Tuesday, March 23, 2010

On Poshness

Ha ha ha, hee hee, so a Tory MP exposed his blue blooded roots by explaining that he wont travel coach in the perfectly adequate for everyone else British railway because coach class passengers are "a totally different type of people." This statement is especially painful because the Tories have had to labor (haha) to rid themselves of the stereotype of being wealthy blue bloods with very little understanding or appreciation for what it means to be working, or even middle class.

English people of the non Tory variety have told me that the Tories are a complete embarrassment and anachronism, that nobody takes them seriously, and that this is the last generation of Tory MPs. I know quite a few Brits, lived among them for a while, and the only vocal Tory I knew was from the North (in general, this means Not Posh) and gay. However, the truth is that Tory's keep winning elections, and as far as I know, don't rely on a constituency of Barons and Dukes.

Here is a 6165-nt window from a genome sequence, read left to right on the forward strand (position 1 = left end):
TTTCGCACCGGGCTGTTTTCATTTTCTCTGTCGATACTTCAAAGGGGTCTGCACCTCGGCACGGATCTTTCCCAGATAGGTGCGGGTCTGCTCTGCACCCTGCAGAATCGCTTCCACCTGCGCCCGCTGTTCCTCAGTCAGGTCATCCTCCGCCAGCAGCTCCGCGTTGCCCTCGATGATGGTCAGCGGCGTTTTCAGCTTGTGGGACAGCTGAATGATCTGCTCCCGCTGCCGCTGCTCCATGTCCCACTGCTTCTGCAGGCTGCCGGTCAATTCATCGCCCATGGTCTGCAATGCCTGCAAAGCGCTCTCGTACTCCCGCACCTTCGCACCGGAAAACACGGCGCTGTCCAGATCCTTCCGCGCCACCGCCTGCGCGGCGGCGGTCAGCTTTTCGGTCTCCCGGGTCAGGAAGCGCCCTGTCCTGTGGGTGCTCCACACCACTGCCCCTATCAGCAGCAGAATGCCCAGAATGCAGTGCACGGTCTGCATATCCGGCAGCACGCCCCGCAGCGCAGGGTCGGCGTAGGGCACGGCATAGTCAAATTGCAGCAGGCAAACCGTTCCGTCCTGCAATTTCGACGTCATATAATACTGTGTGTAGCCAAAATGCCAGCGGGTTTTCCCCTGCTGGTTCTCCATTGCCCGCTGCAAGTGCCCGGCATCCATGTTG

This whole concept of class in England (I'm gonna say England because things might be different in Scotland and Wales) is so confusing to me, maybe in the same way that concepts of race and ethnicity in, say, the US or Brazil might be confusing to a Mongolian. This isn't to say that there is not such thing as class in the US (or race in Mongolia) but just that it seems to still be a hot topic there, if not really discussed. Wealth, accent, education, and geography all seem to play into class there, as well as ethnicity and maybe 'blue bloodedness,' but any one of, and perhaps even all of these things could point one way in the poshness-o-meter, and you could still reside firmly on the other end. So do blue collar Brits in the north identify with their blue blooded cousins and vote Tory? Is it just all of the wealthy bankers in London? How many people in England would agree the coach class trains are  unacceptably vulgar? It is all a mystery to me.